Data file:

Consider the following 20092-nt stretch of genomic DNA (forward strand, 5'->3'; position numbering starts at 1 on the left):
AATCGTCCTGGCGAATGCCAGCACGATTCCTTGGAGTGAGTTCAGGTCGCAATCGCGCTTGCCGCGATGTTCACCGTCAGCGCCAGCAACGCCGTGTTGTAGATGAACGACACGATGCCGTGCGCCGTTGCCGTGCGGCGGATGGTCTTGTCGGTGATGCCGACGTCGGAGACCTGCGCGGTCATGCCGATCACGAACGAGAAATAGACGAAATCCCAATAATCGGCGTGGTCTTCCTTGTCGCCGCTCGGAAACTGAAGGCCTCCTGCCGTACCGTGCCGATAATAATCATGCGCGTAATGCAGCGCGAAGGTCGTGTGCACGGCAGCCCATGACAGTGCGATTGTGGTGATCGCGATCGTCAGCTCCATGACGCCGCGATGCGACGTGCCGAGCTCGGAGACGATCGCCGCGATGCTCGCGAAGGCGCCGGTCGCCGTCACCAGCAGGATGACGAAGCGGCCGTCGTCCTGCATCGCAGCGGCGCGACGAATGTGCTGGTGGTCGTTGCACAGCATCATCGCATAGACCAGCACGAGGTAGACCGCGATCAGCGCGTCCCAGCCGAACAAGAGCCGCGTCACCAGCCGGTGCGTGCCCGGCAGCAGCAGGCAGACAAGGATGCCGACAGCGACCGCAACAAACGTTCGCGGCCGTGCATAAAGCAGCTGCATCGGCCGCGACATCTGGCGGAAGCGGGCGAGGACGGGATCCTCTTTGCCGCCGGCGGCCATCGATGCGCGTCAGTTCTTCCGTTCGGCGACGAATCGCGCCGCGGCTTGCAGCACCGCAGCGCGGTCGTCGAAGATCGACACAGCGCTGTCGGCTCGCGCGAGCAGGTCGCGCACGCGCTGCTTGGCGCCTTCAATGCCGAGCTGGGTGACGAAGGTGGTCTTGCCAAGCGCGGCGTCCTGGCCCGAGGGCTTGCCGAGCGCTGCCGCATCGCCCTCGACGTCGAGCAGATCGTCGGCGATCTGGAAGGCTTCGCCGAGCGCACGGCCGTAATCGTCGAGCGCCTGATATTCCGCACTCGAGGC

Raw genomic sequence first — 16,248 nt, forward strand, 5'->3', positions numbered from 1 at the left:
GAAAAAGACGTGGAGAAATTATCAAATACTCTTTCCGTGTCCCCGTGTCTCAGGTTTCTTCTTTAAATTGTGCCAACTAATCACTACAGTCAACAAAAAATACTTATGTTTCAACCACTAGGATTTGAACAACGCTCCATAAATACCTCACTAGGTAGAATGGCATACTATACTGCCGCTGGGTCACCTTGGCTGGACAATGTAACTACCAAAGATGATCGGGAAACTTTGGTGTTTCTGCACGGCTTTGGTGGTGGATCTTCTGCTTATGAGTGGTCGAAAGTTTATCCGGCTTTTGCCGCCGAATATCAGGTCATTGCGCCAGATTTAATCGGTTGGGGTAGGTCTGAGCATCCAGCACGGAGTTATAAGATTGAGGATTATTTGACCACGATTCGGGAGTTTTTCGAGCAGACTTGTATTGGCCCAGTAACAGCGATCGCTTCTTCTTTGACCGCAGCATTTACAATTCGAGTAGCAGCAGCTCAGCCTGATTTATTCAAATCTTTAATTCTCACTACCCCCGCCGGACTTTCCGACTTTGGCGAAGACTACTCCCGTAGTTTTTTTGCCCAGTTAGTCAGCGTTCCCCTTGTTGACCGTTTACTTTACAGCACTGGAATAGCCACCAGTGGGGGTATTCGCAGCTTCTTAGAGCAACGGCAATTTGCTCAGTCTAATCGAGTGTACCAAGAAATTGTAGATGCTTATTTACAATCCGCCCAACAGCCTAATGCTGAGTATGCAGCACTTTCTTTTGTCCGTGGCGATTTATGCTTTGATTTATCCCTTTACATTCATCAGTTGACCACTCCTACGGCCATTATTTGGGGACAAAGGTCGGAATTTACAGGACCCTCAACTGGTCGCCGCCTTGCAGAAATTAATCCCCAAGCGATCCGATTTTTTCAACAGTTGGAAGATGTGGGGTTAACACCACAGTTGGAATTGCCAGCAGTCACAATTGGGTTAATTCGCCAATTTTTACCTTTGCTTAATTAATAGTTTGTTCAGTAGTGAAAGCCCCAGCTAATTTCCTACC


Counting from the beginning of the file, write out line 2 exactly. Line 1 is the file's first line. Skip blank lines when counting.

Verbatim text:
AATCGTCCTGGCGAATGCCAGCACGATTCCTTGGAGTGAGTTCAGGTCGCAATCGCGCTTGCCGCGATGTTCACCGTCAGCGCCAGCAACGCCGTGTTGTAGATGAACGACACGATGCCGTGCGCCGTTGCCGTGCGGCGGATGGTCTTGTCGGTGATGCCGACGTCGGAGACCTGCGCGGTCATGCCGATCACGAACGAGAAATAGACGAAATCCCAATAATCGGCGTGGTCTTCCTTGTCGCCGCTCGGAAACTGAAGGCCTCCTGCCGTACCGTGCCGATAATAATCATGCGCGTAATGCAGCGCGAAGGTCGTGTGCACGGCAGCCCATGACAGTGCGATTGTGGTGATCGCGATCGTCAGCTCCATGACGCCGCGATGCGACGTGCCGAGCTCGGAGACGATCGCCGCGATGCTCGCGAAGGCGCCGGTCGCCGTCACCAGCAGGATGACGAAGCGGCCGTCGTCCTGCATCGCAGCGGCGCGACGAATGTGCTGGTGGTCGTTGCACAGCATCATCGCATAGACCAGCACGAGGTAGACCGCGATCAGCGCGTCCCAGCCGAACAAGAGCCGCGTCACCAGCCGGTGCGTGCCCGGCAGCAGCAGGCAGACAAGGATGCCGACAGCGACCGCAACAAACGTTCGCGGCCGTGCATAAAGCAGCTGCATCGGCCGCGACATCTGGCGGAAGCGGGCGAGGACGGGATCCTCTTTGCCGCCGGCGGCCATCGATGCGCGTCAGTTCTTCCGTTCGGCGACGAATCGCGCCGCGGCTTGCAGCACCGCAGCGCGGTCGTCGAAGATCGACACAGCGCTGTCGGCTCGCGCGAGCAGGTCGCGCACGCGCTGCTTGGCGCCTTCAATGCCGAGCTGGGTGACGAAGGTGGTCTTGCCAAGCGCGGCGTCCTGGCCCGAGGGCTTGCCGAGCGCTGCCGCATCGCCCTCGACGTCGAGCAGATCGTCGGCGATCTGGAAGGCTTCGCCGAGCGCACGGCCGTAATCGTCGAGCGCCTGATATTCCGCACTCGAGGC